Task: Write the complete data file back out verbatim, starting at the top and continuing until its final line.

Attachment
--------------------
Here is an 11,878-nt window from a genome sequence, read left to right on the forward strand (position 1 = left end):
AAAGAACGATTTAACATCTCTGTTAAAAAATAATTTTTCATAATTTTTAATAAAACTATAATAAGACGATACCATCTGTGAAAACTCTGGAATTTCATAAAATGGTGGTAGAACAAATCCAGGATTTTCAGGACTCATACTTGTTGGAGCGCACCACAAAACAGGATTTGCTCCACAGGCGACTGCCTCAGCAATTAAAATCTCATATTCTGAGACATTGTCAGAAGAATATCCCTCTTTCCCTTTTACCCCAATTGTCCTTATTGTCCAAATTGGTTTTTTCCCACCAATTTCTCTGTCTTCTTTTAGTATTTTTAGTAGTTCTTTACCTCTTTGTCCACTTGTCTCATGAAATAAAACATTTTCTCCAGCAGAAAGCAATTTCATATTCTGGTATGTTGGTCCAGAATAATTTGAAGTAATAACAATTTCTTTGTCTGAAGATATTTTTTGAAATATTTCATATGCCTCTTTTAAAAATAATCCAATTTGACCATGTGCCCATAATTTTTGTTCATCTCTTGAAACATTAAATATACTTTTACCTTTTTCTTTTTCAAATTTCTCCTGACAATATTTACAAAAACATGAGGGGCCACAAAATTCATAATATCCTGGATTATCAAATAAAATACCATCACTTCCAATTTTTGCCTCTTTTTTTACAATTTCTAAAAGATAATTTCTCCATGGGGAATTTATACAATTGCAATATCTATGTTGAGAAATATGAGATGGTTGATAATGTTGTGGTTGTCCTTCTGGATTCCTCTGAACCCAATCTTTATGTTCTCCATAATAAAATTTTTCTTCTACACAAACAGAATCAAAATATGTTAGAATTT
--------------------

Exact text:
Here is an 11,878-nt window from a genome sequence, read left to right on the forward strand (position 1 = left end):
AAAGAACGATTTAACATCTCTGTTAAAAAATAATTTTTCATAATTTTTAATAAAACTATAATAAGACGATACCATCTGTGAAAACTCTGGAATTTCATAAAATGGTGGTAGAACAAATCCAGGATTTTCAGGACTCATACTTGTTGGAGCGCACCACAAAACAGGATTTGCTCCACAGGCGACTGCCTCAGCAATTAAAATCTCATATTCTGAGACATTGTCAGAAGAATATCCCTCTTTCCCTTTTACCCCAATTGTCCTTATTGTCCAAATTGGTTTTTTCCCACCAATTTCTCTGTCTTCTTTTAGTATTTTTAGTAGTTCTTTACCTCTTTGTCCACTTGTCTCATGAAATAAAACATTTTCTCCAGCAGAAAGCAATTTCATATTCTGGTATGTTGGTCCAGAATAATTTGAAGTAATAACAATTTCTTTGTCTGAAGATATTTTTTGAAATATTTCATATGCCTCTTTTAAAAATAATCCAATTTGACCATGTGCCCATAATTTTTGTTCATCTCTTGAAACATTAAATATACTTTTACCTTTTTCTTTTTCAAATTTCTCCTGACAATATTTACAAAAACATGAGGGGCCACAAAATTCATAATATCCTGGATTATCAAATAAAATACCATCACTTCCAATTTTTGCCTCTTTTTTTACAATTTCTAAAAGATAATTTCTCCATGGGGAATTTATACAATTGCAATATCTATGTTGAGAAATATGAGATGGTTGATAATGTTGTGGTTGTCCTTCTGGATTCCTCTGAACCCAATCTTTATGTTCTCCATAATAAAATTTTTCTTCTACACAAACAGAATCAAAATATGTTAGAATTT